[cryptography] Fwd: Request for Reviewers

Richard Moore rich at kde.org
Fri Nov 29 08:10:12 EST 2013


The first attempt to send this didn't seem to go through, so I'm
resending with the attachment inline.

Hi All,

I've been asked to put together a design for a single sign on system
for the KDE project (www.kde.org) to use to provide a single login
server for all the various websites the project uses. If anyone has
time to take a look and see if I've left any design flaws then I'd
appreciate the feedback. The design is outlined at
http://xmelegance.org/devel/identitiy_kde_org/DESIGN and there's a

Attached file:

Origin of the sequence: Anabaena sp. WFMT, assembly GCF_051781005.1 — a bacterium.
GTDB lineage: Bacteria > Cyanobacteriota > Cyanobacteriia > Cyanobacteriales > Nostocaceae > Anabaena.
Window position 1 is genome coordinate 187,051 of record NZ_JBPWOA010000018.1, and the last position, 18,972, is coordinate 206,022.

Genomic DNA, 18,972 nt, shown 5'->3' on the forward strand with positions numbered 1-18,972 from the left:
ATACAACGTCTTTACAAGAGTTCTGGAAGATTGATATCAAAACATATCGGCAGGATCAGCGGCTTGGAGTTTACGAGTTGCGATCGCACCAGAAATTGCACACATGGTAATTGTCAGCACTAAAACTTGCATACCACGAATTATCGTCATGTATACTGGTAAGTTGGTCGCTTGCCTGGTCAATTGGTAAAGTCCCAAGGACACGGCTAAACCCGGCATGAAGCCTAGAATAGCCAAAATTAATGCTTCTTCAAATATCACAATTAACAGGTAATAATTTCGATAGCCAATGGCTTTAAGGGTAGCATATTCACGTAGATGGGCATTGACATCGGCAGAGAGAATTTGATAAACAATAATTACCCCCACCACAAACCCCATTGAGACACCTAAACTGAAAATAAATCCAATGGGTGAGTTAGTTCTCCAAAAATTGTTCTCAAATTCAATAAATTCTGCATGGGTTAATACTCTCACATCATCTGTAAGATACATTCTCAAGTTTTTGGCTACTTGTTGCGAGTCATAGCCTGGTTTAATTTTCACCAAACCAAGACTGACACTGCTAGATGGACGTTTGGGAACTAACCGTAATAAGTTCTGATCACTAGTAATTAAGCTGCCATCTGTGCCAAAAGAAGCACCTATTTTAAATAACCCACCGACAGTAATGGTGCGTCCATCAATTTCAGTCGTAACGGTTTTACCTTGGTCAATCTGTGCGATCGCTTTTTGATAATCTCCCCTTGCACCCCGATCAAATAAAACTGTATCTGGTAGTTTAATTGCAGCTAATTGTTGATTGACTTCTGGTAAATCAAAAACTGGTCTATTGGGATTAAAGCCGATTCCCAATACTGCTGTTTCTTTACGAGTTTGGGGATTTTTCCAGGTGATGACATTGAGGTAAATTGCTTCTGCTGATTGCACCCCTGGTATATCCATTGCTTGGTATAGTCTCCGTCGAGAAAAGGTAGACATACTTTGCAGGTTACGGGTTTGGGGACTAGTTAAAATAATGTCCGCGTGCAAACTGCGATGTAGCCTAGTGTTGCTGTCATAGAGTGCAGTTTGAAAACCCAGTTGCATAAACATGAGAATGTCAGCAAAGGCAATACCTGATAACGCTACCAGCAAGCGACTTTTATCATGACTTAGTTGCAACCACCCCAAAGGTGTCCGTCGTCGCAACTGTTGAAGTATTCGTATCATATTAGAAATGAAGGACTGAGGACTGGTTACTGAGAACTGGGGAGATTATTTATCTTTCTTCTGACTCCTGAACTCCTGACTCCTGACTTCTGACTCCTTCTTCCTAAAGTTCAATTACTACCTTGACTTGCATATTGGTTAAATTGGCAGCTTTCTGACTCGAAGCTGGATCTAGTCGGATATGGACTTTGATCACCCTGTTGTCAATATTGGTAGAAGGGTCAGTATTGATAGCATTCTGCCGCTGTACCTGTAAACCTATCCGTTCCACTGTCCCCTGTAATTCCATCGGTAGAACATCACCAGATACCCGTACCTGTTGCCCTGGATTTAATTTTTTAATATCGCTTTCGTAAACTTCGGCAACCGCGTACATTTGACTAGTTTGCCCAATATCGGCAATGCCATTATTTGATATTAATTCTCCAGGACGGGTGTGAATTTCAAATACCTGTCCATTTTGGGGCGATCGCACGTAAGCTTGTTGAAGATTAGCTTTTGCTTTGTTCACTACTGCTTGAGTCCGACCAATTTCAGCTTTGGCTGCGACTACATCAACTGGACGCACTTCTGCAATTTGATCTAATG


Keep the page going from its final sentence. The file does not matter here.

strawman python implementation (using pycrypto) at
http://xmelegance.org/devel/identitiy_kde_org/identity_kde_sso-0.4.tar.gz
that shows how the clients and server would work. I'll attach the
design document to this email in case that makes it easier for people.
Any feedback is appreciated.

Regards

Rich.

Introduction
============

This is the design of an SSO system to be used by identity.kde.org. The idea
is that all KDE websites should be able to use the IKO server to authenticate
users - the client websites should never have access to the user's
password. It is intended that non-KDE websites should also be able to deploy
this system in future, for example to support authenticating KDE developers
against IKO for login to upstream or downstream bug trackers.

The client part of the SSO system will need to be implementable in a wide
range of languages such as PHP, Ruby etc. in order to allow it to be
integrated into the existing codebase of the various websites.